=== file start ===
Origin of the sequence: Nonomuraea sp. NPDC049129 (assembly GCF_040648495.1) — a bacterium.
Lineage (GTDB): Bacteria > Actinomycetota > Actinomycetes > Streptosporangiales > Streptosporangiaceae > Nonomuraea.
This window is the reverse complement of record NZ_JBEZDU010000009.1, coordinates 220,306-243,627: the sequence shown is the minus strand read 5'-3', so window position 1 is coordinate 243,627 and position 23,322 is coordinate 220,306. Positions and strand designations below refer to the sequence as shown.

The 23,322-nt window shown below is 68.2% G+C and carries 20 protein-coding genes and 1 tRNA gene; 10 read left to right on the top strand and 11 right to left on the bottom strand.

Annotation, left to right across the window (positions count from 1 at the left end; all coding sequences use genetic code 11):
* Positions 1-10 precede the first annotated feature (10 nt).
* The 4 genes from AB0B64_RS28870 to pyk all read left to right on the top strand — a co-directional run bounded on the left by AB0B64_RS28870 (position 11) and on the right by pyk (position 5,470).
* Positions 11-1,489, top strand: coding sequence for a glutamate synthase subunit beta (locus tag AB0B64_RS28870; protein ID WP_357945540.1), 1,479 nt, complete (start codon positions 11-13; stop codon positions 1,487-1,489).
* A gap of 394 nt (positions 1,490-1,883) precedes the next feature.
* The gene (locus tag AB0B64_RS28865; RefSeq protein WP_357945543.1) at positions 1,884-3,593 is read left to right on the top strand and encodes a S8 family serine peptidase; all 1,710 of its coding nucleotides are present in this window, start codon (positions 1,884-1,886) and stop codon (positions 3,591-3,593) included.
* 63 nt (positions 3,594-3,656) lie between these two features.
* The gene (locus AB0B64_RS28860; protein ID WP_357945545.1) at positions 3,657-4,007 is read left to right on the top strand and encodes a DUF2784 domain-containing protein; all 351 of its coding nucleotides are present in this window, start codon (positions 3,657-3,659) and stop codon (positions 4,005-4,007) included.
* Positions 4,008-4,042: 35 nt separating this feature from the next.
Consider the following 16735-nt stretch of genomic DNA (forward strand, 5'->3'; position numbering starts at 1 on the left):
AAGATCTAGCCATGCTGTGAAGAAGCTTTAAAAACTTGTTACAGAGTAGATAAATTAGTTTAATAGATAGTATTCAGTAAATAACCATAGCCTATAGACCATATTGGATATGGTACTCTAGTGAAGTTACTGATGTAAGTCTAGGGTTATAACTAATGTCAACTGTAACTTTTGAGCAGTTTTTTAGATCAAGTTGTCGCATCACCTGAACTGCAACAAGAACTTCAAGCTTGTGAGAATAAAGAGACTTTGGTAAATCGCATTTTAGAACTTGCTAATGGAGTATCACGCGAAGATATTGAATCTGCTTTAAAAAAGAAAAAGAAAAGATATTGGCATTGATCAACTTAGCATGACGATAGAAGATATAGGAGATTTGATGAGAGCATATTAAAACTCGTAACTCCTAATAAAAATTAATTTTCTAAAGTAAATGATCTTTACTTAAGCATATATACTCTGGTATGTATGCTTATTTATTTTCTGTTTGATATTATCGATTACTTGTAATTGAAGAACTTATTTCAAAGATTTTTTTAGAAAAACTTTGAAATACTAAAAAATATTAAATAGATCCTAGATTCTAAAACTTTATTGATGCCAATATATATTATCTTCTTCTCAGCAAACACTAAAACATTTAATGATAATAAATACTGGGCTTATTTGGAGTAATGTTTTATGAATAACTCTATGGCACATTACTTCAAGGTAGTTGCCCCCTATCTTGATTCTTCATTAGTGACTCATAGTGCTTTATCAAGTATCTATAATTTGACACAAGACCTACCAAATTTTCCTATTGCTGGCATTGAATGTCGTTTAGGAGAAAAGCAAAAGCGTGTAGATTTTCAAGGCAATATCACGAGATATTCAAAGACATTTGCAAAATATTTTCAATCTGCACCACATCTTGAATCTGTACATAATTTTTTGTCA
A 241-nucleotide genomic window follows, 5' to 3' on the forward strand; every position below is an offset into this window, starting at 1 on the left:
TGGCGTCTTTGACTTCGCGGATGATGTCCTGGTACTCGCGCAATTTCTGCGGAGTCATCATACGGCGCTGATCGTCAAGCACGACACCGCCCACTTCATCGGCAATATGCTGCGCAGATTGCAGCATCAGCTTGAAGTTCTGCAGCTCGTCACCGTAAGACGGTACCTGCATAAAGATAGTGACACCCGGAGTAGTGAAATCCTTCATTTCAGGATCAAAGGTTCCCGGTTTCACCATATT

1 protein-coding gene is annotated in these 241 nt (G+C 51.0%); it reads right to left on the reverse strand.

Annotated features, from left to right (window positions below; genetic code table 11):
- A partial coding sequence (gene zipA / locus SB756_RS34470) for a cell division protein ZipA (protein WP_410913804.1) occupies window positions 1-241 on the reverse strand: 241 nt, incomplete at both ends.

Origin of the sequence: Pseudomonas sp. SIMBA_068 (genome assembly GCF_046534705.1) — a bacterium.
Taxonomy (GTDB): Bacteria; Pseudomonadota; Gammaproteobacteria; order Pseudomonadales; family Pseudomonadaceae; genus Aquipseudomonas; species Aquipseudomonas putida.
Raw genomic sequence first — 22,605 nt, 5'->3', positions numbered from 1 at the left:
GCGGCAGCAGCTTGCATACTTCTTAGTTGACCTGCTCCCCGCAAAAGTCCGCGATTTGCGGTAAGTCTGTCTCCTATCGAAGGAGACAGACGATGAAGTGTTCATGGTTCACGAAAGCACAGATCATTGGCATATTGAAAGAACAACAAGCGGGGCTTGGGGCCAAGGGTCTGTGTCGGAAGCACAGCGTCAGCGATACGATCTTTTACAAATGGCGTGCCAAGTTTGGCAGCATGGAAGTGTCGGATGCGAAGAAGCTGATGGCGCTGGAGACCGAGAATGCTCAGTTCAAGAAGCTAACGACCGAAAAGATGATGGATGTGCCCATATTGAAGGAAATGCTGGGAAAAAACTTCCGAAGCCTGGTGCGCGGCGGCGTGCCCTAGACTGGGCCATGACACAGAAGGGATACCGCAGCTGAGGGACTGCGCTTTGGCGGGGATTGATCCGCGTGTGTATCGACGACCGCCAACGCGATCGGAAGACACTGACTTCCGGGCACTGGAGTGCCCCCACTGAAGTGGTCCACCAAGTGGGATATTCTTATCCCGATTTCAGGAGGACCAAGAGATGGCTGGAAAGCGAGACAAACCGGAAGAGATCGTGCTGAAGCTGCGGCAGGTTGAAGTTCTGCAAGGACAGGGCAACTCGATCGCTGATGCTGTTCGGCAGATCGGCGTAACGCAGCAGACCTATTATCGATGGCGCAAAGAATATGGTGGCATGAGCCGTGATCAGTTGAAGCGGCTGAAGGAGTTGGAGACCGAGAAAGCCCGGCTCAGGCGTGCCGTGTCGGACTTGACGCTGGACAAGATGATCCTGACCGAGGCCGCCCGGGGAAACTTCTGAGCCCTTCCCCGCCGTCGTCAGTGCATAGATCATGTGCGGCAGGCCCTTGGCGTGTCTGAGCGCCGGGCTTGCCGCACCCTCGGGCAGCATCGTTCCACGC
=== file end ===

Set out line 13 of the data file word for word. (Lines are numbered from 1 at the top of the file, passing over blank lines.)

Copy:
* Positions 4,008-4,042: 35 nt separating this feature from the next.